Palmer & Harvey is set to snap up PepsiCo UK’s van sales business as the wholesaling giant looks at ways to reduce its dependence on tobacco distribution, The Grocer can reveal.
Neither PepsiCo nor P&H would reveal details, but a deal, for an undisclosed sum, is expected by mid-May, following a 30-day consultation with employees, which kicked off this week.
The business being sold is understood to be Walkers Snack Services, which includes the van sales operation PepsiCo acquired from Golden Wonder in 2002. The business suffered a 92% drop in pre-tax profits to £155,000 and a 9% drop in sales to £27.9m in the year to 25 December 2010, according to the most recent accounts available at Companies House.
PepsiCo UK’s impulse sales director Jon Kyle said the sale would enable PepsiCo to be “100% focused” on the wholesale channel.
“Van sales remains an important route to market for Walkers, especially for our licensed customers, but it makes sense that we concentrate on what we do best - growing impulse by working closely with our wholesale partners,” he said.
Over the past three years PepsiCo had invested more than £5m in impulse, including £2.5m into doubling the size of its national field sales force across the UK. Its sales development representatives would also visit 20,000 indies this year - a 100% increase on 2011.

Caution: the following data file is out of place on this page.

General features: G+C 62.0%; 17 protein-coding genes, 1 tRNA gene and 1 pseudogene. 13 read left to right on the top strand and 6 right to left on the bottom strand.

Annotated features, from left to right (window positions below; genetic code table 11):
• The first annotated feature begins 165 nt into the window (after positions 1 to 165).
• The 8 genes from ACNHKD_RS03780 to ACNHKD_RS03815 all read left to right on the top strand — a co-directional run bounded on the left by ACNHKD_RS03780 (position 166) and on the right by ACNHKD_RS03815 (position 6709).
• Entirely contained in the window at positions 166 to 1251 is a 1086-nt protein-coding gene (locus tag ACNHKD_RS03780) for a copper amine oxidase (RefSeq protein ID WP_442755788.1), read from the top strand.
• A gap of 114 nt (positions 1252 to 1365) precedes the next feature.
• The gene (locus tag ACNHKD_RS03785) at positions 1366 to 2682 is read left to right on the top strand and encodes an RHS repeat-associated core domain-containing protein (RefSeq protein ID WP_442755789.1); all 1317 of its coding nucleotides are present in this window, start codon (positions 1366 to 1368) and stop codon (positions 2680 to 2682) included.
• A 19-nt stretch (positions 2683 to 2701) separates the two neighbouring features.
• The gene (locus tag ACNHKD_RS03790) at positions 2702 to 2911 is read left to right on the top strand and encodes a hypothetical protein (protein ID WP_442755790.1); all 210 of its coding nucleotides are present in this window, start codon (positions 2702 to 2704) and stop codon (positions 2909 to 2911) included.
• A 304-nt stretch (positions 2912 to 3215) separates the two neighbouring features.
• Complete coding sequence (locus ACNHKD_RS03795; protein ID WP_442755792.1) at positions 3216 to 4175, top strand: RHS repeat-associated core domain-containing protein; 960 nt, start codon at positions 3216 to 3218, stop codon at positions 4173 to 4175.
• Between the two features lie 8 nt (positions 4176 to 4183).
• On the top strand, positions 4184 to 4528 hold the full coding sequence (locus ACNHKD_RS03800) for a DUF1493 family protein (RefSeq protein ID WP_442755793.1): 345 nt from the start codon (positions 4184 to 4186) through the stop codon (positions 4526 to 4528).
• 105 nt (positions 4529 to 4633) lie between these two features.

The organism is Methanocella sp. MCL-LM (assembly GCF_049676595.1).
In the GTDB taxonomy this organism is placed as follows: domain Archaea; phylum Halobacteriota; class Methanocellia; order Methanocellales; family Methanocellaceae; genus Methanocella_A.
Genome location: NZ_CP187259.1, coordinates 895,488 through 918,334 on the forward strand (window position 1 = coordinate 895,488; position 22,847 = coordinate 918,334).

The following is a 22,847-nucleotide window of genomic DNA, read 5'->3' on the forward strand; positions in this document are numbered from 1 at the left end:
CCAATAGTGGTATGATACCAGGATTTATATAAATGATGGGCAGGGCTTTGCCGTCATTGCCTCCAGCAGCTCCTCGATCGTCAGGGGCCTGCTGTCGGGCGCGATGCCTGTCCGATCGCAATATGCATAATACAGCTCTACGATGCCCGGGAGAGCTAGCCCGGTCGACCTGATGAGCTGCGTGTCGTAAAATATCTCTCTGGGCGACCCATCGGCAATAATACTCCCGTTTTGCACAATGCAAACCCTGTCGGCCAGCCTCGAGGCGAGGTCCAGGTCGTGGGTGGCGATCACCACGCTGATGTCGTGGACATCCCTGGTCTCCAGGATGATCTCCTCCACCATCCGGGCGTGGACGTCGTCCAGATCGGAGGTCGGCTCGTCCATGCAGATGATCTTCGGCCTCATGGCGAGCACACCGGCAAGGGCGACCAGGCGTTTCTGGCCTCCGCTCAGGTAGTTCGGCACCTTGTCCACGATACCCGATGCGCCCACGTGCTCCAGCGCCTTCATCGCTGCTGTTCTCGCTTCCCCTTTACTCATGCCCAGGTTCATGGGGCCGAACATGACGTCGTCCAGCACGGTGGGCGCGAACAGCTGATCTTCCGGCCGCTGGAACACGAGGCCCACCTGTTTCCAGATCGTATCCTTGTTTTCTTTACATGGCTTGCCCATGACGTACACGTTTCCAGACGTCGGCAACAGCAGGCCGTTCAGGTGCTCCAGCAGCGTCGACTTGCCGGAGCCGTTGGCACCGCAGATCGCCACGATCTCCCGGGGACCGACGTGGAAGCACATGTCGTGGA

The purchase of the van sales operation by P&H would be a further step by the wholesaler in diversifying its portfolio from its reliance on tobacco sales, which accounted for £3.1bn of its overall £4bn turnover last year.
P&H has been traditionally strong at van sales. It already operates two impulse van sales operations - Snacksdirect and Sweetsdirect - and in September 2010 launched P&H Local, which targets the 3,500 indies that use P&H for only a small amount of their orders.
“This channel has played an important part in P&H’s recent success,” said CEO Chris Etherington. “The proposed acquisition will allow us to offer an even better service to our van sales customers.”
“When I started my career, van sales was the majority of the wholesale business. That died down and eventually bottomed out, but it’s coming back round again because people are looking for a personal service,” he told The Grocer in 2010.